What if Houston was never the flawless pop princess we fancied her to be, but just a girl from the tough streets of urban America with a big dream and a big voice? What if the post-Bodyguard Whitney was much closer to her real persona than the Whitney we came to adore in the 1980s.
Why, given Houston's obvious and prodigious talents, did she fail at rehab so many times? And why -- as is now suspected -- did she have such little control over a drug habit that it took her life?
In the mid-80s I had a production deal and offices at the Warner Bros. studio in Burbank. I had sold them a screenplay called Heartbreak Ridge, which ...
Until the coroner tells us, we don't know exactly why Whitney Houston died, and even then there will still be much we'll never know -- as always when someone dies. But let's skip the comforting story about the "pressures of fame."
In honor of her passing last weekend, we rounded up our favorite Whitney Houston songs ideal for your own powerful, raw, emotional first-dance moments.
Arianna appeared on Monday morning's edition of "CNN Starting Point With Soledad O'Brien," joining a roundtable to discuss singer Tony Bennett's call ...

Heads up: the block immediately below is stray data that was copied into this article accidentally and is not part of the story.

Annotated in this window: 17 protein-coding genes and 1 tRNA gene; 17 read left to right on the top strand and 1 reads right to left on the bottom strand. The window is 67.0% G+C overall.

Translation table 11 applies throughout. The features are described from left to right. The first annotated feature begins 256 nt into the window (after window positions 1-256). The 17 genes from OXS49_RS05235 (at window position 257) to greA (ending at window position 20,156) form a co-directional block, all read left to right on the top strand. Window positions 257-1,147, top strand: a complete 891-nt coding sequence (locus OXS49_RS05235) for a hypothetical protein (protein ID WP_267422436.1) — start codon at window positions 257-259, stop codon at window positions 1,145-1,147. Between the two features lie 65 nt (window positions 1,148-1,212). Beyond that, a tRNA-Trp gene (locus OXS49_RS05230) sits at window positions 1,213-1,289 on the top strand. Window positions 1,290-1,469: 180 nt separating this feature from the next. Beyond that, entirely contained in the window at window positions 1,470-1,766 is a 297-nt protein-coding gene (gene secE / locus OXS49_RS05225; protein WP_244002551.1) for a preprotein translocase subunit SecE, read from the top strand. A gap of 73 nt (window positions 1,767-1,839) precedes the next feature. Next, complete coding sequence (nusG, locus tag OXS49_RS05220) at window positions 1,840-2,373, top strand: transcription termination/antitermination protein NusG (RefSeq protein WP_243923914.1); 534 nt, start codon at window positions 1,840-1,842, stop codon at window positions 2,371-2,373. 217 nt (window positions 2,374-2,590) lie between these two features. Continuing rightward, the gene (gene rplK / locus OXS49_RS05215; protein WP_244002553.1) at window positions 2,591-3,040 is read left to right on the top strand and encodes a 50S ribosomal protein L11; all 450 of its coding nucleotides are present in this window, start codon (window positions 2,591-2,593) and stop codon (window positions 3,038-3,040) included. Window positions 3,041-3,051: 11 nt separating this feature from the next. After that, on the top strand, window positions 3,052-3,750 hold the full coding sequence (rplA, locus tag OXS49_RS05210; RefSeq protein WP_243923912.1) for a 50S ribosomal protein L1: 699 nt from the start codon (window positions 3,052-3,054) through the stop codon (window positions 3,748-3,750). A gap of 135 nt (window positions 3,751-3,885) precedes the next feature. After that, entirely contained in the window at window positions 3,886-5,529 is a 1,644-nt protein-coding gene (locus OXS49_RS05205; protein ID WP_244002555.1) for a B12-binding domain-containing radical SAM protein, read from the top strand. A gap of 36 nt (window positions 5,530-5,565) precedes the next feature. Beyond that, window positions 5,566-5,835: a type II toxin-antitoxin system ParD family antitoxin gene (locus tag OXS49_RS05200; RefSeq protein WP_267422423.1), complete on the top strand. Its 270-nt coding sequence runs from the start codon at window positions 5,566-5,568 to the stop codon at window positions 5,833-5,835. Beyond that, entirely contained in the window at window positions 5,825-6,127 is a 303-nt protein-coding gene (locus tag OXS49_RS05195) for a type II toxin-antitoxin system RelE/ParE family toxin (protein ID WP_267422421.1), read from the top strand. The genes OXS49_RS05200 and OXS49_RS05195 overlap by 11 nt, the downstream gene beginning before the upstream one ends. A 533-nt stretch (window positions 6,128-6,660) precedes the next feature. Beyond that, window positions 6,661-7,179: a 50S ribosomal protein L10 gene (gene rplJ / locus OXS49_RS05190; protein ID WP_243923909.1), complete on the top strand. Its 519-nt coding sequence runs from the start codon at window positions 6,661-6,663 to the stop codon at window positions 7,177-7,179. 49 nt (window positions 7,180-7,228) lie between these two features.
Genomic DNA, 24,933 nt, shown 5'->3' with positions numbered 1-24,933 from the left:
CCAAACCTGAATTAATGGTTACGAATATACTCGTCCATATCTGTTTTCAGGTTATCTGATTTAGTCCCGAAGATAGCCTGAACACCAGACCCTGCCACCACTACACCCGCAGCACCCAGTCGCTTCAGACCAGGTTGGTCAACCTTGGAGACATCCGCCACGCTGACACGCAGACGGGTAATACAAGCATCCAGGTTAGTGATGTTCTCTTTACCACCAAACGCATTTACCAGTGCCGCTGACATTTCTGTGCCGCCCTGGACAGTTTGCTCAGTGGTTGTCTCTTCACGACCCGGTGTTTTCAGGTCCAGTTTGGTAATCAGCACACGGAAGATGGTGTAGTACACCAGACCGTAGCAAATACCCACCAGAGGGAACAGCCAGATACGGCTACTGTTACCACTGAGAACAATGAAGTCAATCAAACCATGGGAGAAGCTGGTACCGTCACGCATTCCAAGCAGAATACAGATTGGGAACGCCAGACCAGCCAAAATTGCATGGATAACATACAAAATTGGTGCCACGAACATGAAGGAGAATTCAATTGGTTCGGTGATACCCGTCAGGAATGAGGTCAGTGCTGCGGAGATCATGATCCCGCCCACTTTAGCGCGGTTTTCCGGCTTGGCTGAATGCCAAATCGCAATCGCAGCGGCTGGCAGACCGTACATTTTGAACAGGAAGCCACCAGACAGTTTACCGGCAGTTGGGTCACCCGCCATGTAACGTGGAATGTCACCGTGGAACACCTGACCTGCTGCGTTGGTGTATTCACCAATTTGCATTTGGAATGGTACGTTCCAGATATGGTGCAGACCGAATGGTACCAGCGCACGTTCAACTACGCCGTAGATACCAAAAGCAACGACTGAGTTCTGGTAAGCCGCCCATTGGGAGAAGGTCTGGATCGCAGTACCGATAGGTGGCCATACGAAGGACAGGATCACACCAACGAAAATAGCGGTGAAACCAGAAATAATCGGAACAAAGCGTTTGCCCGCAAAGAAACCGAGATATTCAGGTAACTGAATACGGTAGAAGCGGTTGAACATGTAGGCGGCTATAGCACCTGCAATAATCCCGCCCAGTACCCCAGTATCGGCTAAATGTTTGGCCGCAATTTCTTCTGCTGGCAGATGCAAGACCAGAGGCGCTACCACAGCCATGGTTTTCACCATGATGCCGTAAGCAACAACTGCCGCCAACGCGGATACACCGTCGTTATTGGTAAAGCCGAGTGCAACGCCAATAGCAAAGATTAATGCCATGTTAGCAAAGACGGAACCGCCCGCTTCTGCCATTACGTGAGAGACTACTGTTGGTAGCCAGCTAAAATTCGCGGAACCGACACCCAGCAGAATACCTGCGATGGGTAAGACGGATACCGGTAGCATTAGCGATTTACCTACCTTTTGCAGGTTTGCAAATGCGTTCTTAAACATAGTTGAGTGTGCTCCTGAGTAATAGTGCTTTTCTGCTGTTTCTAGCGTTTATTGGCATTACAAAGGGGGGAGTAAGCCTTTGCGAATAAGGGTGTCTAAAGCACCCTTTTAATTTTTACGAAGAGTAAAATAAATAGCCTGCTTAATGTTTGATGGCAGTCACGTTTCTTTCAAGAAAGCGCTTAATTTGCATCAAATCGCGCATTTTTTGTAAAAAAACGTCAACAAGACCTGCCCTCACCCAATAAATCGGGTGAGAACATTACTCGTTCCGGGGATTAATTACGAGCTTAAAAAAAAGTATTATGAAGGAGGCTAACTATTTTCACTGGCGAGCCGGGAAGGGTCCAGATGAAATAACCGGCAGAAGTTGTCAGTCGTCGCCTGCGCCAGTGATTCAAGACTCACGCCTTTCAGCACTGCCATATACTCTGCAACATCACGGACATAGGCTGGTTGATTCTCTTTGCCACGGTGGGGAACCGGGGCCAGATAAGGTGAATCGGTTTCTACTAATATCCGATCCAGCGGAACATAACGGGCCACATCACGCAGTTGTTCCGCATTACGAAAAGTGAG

Each time a celebrity death by addiction grabs the headlines, it calls attention to the enormous suffering one goes through when battling chemical dependency. We don't know what killed Whitney yet, but we do know that she had a long history of substance abuse problems.
Far from family and friends, Whitney Houston's music became my lifeline, my reason to keep going.
Music, perhaps more than any other sense memory type of thing, has the ability to stir and transport us. I can only hope, as I'm sure much of the world is hoping tonight, that Whitney Houston is finally at peace.
I met Whitney Houston when I worked at VH1 in the 1990s. Here is a tribute using some of her song titles: Oh Yes All at Once A Miracle Houston Queen...
As Houston's family and close friends mourn, do our "RIP Whitney" posts mean something, sandwiched between posts about cereal and recaps of The Bachelor, especially after we've watched, over many years, her slow-motion fall from grace?
Whitney was a free spirit. She was kind, authentic, fun and funny. She never took herself too seriously. She always remembered where she came from.
As a teenage black girl growing up in southern New Jersey in the 1980s, Whitney Houston was someone unimaginable to me: young, black, beautiful, talented and energetic. She set a new standard for Gen X, she was our Diana Ross, our Billie Holiday.
Her death is a wake up call for all of us to reach out to those we know and love, whether they seek our help or not.
This weekend saw one of those poignant front-page contrasts of emergent triumph and final tragedy that leaves fans of sports and music with exuberant joy and deep sorrow.
How grown was Whitney? Too grown to be told what to do? But then, who tried to get her help? Who watched in silence?